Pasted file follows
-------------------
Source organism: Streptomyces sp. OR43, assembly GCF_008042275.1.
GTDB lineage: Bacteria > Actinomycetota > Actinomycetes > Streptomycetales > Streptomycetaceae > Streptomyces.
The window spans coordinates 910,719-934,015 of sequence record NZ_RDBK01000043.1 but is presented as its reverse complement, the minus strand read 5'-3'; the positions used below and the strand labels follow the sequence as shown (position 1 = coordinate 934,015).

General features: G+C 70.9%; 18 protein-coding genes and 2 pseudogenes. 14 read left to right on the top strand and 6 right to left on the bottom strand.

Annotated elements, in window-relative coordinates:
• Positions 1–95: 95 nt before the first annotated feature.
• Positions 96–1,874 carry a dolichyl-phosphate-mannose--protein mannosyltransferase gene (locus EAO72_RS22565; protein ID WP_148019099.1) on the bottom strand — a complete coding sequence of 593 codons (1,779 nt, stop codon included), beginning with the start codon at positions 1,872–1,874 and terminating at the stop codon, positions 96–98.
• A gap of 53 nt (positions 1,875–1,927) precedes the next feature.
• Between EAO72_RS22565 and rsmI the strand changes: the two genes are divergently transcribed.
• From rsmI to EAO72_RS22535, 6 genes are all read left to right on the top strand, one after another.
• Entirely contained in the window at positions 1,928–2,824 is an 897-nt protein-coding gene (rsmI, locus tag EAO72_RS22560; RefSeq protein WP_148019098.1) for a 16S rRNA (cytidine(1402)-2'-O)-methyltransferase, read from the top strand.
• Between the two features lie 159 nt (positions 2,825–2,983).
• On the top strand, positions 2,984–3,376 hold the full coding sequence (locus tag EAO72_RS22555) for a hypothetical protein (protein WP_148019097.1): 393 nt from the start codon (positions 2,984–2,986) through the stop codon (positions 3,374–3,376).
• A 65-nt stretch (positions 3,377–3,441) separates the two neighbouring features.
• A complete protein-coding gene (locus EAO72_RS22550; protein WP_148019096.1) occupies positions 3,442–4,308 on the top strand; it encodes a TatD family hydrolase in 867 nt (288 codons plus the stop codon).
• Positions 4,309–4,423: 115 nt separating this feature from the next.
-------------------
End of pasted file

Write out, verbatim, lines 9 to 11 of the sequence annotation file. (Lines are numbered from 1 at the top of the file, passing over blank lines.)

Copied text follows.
• Between EAO72_RS22565 and rsmI the strand changes: the two genes are divergently transcribed.
• From rsmI to EAO72_RS22535, 6 genes are all read left to right on the top strand, one after another.
• Entirely contained in the window at positions 1,928–2,824 is an 897-nt protein-coding gene (rsmI, locus tag EAO72_RS22560; RefSeq protein WP_148019098.1) for a 16S rRNA (cytidine(1402)-2'-O)-methyltransferase, read from the top strand.